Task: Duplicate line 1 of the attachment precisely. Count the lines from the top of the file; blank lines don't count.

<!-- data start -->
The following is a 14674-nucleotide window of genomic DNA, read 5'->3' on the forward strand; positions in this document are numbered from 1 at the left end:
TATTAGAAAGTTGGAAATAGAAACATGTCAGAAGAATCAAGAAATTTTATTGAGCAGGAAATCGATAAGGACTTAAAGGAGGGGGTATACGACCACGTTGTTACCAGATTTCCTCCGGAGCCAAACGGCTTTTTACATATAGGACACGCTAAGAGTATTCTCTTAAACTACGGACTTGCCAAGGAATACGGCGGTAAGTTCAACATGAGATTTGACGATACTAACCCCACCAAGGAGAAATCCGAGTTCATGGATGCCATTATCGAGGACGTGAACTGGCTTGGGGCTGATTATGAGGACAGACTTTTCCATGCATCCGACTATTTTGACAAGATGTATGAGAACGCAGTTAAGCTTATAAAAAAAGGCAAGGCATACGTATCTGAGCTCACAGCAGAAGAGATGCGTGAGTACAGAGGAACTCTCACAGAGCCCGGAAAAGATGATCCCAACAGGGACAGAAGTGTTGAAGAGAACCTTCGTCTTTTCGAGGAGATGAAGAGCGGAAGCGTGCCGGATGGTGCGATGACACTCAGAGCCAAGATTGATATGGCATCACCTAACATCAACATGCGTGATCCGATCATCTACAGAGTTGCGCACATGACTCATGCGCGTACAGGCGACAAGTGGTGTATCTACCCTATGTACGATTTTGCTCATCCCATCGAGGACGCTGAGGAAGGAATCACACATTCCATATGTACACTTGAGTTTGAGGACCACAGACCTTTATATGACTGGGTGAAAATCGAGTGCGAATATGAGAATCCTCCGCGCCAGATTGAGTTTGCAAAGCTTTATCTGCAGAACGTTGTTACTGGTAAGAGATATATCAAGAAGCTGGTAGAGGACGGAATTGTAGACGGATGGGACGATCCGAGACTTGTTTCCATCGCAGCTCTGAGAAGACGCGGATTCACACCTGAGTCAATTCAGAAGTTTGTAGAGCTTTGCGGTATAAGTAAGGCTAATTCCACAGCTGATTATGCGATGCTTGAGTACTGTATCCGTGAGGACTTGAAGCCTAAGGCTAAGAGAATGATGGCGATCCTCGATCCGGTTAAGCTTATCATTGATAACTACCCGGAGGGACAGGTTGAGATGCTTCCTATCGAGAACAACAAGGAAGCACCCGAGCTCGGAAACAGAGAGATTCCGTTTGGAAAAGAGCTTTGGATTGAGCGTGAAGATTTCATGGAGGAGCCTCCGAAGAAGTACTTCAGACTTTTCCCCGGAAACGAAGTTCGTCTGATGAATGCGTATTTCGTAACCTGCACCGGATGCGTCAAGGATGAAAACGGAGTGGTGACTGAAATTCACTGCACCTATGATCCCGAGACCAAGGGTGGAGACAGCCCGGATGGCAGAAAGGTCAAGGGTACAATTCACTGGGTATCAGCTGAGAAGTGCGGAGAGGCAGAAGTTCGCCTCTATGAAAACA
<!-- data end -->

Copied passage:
The following is a 14674-nucleotide window of genomic DNA, read 5'->3' on the forward strand; positions in this document are numbered from 1 at the left end: